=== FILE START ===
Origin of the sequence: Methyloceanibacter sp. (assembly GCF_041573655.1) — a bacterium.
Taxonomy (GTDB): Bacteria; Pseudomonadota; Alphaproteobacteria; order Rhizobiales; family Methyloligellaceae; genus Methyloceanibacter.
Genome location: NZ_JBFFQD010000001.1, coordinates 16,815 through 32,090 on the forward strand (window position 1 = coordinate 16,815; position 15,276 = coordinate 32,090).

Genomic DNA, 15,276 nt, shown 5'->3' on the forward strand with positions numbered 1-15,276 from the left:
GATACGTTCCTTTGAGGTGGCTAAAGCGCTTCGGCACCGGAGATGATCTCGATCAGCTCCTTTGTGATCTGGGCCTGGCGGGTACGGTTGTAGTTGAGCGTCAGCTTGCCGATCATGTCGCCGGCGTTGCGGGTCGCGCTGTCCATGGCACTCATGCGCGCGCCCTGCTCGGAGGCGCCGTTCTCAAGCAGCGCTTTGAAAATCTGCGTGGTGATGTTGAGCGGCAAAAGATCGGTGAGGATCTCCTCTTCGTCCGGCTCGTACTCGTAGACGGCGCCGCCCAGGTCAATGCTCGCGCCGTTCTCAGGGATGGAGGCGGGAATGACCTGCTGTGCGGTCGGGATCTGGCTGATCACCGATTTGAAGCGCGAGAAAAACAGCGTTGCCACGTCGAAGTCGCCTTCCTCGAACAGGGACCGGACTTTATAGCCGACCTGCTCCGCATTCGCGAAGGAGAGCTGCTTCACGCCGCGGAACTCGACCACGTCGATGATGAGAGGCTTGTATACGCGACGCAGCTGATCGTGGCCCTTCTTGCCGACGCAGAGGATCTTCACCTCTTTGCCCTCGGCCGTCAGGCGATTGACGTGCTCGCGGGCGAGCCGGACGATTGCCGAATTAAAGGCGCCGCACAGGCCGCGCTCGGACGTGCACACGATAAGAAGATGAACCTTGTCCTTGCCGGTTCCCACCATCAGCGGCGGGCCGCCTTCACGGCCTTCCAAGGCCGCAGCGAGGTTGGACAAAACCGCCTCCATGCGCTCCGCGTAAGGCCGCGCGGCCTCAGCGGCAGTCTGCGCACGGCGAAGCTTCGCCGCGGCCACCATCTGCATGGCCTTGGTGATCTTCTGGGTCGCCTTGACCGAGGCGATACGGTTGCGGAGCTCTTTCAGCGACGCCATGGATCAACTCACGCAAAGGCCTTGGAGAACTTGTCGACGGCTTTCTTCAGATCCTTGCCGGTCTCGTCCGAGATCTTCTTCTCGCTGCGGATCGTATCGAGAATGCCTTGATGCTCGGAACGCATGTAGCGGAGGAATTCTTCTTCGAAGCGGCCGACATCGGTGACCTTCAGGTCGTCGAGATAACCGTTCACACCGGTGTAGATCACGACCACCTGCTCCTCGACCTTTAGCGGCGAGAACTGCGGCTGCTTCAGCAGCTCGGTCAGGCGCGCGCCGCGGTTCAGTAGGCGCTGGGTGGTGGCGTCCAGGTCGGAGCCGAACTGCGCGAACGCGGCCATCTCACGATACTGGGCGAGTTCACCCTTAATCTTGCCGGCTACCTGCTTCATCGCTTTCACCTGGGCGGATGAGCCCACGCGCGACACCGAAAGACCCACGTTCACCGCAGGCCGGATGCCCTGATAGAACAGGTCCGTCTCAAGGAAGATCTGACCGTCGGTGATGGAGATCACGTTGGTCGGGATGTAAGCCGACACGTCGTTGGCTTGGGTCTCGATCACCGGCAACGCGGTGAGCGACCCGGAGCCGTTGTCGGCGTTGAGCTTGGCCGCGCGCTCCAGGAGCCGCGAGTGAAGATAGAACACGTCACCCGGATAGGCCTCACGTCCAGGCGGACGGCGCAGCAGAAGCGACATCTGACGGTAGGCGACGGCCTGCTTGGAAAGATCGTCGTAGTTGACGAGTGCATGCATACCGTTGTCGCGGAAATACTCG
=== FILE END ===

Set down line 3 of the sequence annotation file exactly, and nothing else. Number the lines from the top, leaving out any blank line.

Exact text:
Genome location: NZ_JBFFQD010000001.1, coordinates 16,815 through 32,090 on the forward strand (window position 1 = coordinate 16,815; position 15,276 = coordinate 32,090).